In today’s day and age, there are all kinds of restaurants which serve an endless array of food with its multicultural flavors and in varying levels of speed and formality. Fast-food and drive-through places which emphasize convenience and low prices seek to earn profits from mass numbers of customers, whereas fancier restaurants can charge higher prices for their attention to details, service, and of course, taste. A major way to define the restaurant's style and corresponding social protocol lies in its spatial design and architecture which strongly shape the way the restaurant is run and in turn, how its customers respond.
As a very straight-forward example, McDonald’s and other comparable fast-food restaurants are sociologically significant, because they are spaces which are structured to mediate customer behavior in specific ways. What many sociologists refer to as “McDonaldization,” beginning with George Ritzer’s The McDonaldization of Society, provides an effective way to understand the social dynamics of physical space. I have read parts of this book for a sociology course I took on food, and I recall its explanation of how the common fast-food restaurant also has a strongly embedded cultural system within it as exemplified in part by the undeniable success of the McDonald’s fast-food chain.
Ritzer argues that the success of McDonald’s has been premised on values of rationalization, such as calculability and efficiency, by means of controlling both the workers and the customers. McDonald’s production is heavily standardized and monitored, and the culture of eating at McDonald’s is also – perhaps subconsciously—controlled as well. Fast-food customers somehow adapt to the space and its processes by adjusting their behavior accordingly.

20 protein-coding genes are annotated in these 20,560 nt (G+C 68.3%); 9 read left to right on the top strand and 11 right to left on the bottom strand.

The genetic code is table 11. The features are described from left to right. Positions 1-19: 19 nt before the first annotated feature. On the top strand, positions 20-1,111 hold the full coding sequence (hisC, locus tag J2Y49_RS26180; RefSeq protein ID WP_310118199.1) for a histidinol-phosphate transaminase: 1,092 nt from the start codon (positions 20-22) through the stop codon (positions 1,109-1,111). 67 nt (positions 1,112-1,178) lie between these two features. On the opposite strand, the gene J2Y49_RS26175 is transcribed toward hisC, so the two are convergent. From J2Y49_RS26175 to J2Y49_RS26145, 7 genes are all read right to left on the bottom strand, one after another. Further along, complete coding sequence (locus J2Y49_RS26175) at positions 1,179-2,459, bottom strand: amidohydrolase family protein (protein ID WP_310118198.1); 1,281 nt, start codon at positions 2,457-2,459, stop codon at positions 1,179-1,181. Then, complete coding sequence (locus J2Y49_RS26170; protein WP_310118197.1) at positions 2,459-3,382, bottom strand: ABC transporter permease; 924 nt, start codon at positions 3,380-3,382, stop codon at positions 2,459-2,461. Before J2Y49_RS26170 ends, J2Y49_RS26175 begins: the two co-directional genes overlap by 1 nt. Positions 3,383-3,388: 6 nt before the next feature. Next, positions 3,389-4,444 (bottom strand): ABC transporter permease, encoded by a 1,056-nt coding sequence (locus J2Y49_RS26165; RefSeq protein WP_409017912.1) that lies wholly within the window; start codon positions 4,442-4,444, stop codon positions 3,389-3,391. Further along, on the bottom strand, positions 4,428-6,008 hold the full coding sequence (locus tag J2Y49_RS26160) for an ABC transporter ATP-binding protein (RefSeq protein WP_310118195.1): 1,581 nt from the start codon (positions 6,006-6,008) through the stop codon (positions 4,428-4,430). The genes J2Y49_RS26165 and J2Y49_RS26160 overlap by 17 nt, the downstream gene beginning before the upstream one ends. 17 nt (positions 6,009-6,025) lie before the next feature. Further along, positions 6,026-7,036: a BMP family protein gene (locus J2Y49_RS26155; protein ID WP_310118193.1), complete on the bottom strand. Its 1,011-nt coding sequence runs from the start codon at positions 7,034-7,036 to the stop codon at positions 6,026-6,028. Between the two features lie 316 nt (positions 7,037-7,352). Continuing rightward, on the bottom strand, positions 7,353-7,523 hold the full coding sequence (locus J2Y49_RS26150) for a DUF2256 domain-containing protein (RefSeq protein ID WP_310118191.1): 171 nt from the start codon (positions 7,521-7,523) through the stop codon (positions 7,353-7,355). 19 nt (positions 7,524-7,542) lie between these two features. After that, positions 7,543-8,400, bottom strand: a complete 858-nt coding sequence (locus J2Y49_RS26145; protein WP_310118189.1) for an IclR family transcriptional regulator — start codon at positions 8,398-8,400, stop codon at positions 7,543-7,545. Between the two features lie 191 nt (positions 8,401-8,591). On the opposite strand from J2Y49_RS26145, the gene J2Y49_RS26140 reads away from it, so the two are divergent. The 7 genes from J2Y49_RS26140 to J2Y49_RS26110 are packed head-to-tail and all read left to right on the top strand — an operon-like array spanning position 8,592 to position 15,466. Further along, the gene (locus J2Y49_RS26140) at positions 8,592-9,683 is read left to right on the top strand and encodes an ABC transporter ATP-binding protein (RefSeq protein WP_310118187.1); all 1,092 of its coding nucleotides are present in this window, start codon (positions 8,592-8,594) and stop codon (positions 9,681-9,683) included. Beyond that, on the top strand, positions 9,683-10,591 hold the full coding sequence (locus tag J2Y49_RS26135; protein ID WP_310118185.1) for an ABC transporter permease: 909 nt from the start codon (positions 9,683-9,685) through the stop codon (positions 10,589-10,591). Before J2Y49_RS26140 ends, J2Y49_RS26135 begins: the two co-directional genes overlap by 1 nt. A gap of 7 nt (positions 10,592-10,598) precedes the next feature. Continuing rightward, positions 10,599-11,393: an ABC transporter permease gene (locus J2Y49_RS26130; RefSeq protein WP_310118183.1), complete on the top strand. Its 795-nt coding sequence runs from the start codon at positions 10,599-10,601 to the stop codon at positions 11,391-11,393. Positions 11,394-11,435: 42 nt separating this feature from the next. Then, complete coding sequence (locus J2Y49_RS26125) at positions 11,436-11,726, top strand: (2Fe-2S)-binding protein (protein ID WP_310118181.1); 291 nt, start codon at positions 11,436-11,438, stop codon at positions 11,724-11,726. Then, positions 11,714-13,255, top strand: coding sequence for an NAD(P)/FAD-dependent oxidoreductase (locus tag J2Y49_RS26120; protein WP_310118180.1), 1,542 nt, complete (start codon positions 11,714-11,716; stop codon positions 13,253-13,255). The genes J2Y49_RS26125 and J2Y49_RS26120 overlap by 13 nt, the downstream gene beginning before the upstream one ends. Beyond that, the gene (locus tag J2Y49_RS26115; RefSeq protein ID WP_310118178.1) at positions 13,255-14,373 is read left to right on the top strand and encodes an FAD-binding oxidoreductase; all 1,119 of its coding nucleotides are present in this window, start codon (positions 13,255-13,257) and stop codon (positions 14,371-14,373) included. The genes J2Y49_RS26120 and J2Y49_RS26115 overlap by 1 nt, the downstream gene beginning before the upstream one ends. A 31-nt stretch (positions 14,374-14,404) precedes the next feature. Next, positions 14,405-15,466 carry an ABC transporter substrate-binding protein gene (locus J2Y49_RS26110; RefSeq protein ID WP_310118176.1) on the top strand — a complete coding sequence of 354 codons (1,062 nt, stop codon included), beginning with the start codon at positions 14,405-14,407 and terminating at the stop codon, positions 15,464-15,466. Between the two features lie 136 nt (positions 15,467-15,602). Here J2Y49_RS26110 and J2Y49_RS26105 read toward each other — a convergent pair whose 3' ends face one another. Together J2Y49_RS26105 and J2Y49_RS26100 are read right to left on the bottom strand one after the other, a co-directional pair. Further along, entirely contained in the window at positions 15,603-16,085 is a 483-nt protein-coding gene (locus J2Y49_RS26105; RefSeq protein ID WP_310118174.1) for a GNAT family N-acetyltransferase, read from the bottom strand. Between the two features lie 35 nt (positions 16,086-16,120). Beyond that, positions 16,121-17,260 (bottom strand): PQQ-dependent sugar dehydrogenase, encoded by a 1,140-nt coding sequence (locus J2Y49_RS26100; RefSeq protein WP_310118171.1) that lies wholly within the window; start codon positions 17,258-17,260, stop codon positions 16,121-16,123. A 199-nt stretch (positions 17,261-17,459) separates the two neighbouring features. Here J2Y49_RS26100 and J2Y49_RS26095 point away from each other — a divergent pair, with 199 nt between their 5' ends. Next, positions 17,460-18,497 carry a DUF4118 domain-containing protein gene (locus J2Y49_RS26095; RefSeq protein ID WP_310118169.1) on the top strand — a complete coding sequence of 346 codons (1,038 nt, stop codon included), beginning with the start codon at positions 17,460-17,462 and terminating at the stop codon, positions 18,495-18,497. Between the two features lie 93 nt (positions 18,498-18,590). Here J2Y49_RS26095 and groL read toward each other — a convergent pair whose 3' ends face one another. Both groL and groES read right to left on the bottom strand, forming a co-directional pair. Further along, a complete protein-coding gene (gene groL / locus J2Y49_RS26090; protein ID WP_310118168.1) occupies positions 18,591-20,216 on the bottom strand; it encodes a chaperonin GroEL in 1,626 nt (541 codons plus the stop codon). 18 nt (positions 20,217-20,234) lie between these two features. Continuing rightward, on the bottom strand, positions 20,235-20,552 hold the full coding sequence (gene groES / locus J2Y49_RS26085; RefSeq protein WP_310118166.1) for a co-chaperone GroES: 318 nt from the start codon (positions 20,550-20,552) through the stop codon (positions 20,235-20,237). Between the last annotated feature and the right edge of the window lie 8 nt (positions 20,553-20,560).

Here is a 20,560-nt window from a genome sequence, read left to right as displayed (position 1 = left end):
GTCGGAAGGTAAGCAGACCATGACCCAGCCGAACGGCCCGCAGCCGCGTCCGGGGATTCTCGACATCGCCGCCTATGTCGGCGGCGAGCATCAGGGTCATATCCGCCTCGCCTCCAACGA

Spatial cues such as the positioning of the menu, the uncomfortable chairs, the presence and locations of trash cans, and the layout of self-serve fountain drinks and condiments all add to the customers' ideas of how to act.
People familiar with eating at a fast-food restaurant in the U.S. know that it is not a place to sit down and wait for a server. Instead, people wait in line and prepare their order in their head before they get to the cashier. If they have trouble deciding, the cashier is trained to prompt the customer for answers in a specific way and to input requests for more customized orders into the cash register. The customers are then given a number and must wait for their order to be called when ready. Ritzer explains that fast-food places like McDonald's use these numbers to keep track of how many orders have been prepared for the day and what kind, so as to optimize the business strategy. Also, the customer knows that the order shouldn’t take too long; if it does, s/he will probably want to verify the order or complain. Also, as Ritzer points out, most people who eat at the fast-food place understand that they are to bus their tables themselves.
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One of the defining features of the fast-food restaurant is the
trash can which is intended for the customers to clear their
own tables after finishing their meals.
I may be pointing out the seemingly obvious here, but for the designer of the space, the decisions made about all these details in a restaurant are important. When a customer walks into a place to eat, the details I have examined come together to influence expectations, attitudes, and behavior. I would say that another emerging aspect of analysis, though, is cyberspace where a restaurant’s reputation and online presence --like a business website or web page on social networking/review sites like Yelp-- are now of greater importance than ever before.